The Goldwater Institute has just released a statement regarding the proposal by Matthew Hulsizer that he sent them Friday night and appeared on Phoenix’s first intermission to discuss. You can see the letter here.. link Here is the response from Goldwater..
March 21, 2011
Phoenix — Late Friday afternoon, potential buyer of the Phoenix Coyotes Matthew Hulsizer delivered a letter to the Goldwater Institute stating, “Arizona Hockey is willing to modify the lease agreement with Glendale to guaranty [sic] to the city that they [sic] will receive direct revenues from the Coyotes, Arena and parking that have a value to day [sic] of at least $75 million. If the cumulative direct revenues received from the Coyotes, Arena and parking are that amount, than [sic] the shortfall will be the liability of Arizona Hockey Holdings.” No further details were presented.
“The offer recognizes the significant risk to taxpayers under the current deal and to that extent is a positive development,” said Goldwater Institute president Darcy Olsen. “Regrettably, however, the proposal fails to remedy the core legal violation at issue, leaving the expensive taxpayer gamble intact.”
The Arizona Republic reports that the bonds offered by the city of Glendale for Mr. Hulsizer will ultimately cost taxpayers $250-340 million. That figure includes the initial bond offering of $100 million the city plans to issue to help Mr. Hulsizer buy the team, as well as projected interest on that bond. Additionally the city is obligated to pay Mr. Hulsizer $97 million for arena management over 5 years.
Mr. Hulsizer apparently is promising only that revenues from all sources—such as arena events, rental payments, parking revenues—will total at least $75 million over 30 years and that he would make up any shortfall up to that amount. That would still leave taxpayers on the hook for as much as $362 million, which Mr. Hulsizer is not guaranteeing.
Glendale taxpayers have been given no protection against a future team bankruptcy. If the team goes bankrupt again, taxpayers will assume the full cost of bond repayment—this is on top of what taxpayers are already paying for the construction of Jobing.com Arena. Any restructured deal should legally protect taxpayers from liability for the bond repayment if the team fails again.
Arizona’s Constitution categorically prohibits the use of public debt to finance private businesses. Glendale justifies public borrowing on the grounds that the city is acquiring valuable consideration in the form of parking rights. However, the city may already own a significant portion of those rights, and the team does not presently have the legal right to sell the rest. If so, the city essentially is “selling” parking revenue rights to itself, which would be a clear violation of the Gift Clause. The new proposal does not address this.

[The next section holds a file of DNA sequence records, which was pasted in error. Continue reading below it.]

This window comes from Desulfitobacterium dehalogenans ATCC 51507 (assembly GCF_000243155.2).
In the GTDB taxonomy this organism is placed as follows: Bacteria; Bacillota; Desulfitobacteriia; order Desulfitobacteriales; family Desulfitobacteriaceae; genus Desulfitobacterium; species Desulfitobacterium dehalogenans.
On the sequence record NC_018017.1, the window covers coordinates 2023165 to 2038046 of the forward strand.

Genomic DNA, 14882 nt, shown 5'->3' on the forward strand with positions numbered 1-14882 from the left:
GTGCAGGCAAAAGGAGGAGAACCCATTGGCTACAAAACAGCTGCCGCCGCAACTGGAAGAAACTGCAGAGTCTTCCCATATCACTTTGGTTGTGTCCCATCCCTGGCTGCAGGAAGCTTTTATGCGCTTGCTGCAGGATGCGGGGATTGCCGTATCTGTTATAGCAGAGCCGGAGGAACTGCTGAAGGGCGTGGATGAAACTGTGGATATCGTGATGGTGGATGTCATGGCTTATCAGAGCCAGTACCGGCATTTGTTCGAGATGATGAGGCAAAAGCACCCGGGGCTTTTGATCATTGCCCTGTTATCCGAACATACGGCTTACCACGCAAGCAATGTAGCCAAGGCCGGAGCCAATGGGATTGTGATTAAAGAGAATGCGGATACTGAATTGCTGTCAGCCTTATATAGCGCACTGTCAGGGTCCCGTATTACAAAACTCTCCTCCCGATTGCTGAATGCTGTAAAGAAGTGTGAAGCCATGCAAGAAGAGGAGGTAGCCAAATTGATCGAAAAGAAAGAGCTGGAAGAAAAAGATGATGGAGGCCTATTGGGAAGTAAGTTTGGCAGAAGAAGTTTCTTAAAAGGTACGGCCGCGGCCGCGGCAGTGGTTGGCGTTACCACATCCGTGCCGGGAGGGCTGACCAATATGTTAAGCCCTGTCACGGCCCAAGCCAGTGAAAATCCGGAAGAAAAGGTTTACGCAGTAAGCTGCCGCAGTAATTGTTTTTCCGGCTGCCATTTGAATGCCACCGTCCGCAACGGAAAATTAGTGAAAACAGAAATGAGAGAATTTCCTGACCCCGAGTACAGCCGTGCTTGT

“We hope Glendale will put a deal on the table that doesn’t expose taxpayers to unnecessary risk,” said Darcy Olsen, president of the Goldwater Institute. In an email to the Institute, Mr. Hulsizer wrote, “I don’t need the City’s credit to buy the team.” The Goldwater Institute has recommended that Mr. Hulsizer use his resources to buy the team and hold taxpayers harmless. In a less than perfect compromise, Mr. Hulsizer could also protect taxpayers by personally guaranteeing the full repayment amount of the bonds.
Mr. Hulsizer also says he is relieving Glendale of its obligation to pay the National Hockey League $25 million for team losses over the last year. It is not clear whether Mr. Hulsizer would actually repay the obligation, or whether the NHL would be forgiving the debt, thus costing Mr. Hulsizer nothing.
The City of Glendale continues to ignore multiple requests from the Goldwater Institute to disclose public information related to the funding source of the $25 million and the documentation supporting the proposed arena management fees.
Basically there are now three options for the NHL and Matthew Hulsizer to keep the team in Glendale.
1) Matthew Hulsizer purchases the team with his own money.
2) The NHL, City Of Glendale, and Hulsizer attempt to sell the bonds and go to court, in which case the Goldwater Institute would file for an injunction. The injunction would likely be granted and that would keep the bond buyers money in limbo until the court case was settled which could take a very long time. The NHL would still own the team until a court case is resolved and the NHL’s board of governors would be on the hook for the future losses of the Coyotes.
3) The NHL and Hulsizer walk away claiming they did everything in their power to keep the Coyotes in Glendale (which they have done) and sell the team to True North Sports Entertainment which would relocate the team to Winnipeg for play in the 2011-2012 season.
I don’t believe that Matthew Hulsizer has the capital or desire to purchase the Coyotes with his own money knowing how much the team loses annually. I also don’t believe that the NHL or the City of Glendale wants this to go to court in which a court to force all parties to open their books for an independent review. Which leaves TNSE as the only logical solution and we will see a team playing out of the MTS center next year. (I’m betting on Manitoba Jets btw)
Of course Gary Bettman could pull another rabbit out of his hat in the form of another buyer of the Coyotes. Anything is possible.
If the Coyotes move then all eyes will turn to the Atlanta Thrashers and their situation which is in worse shape than the Coyotes.
Have a good one!
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About the Author
Written by Shane Hoopfer
Die hard Flames fan since 1980, and a closet baseball junkie. Also a big Dolphins, and Stampeders fan!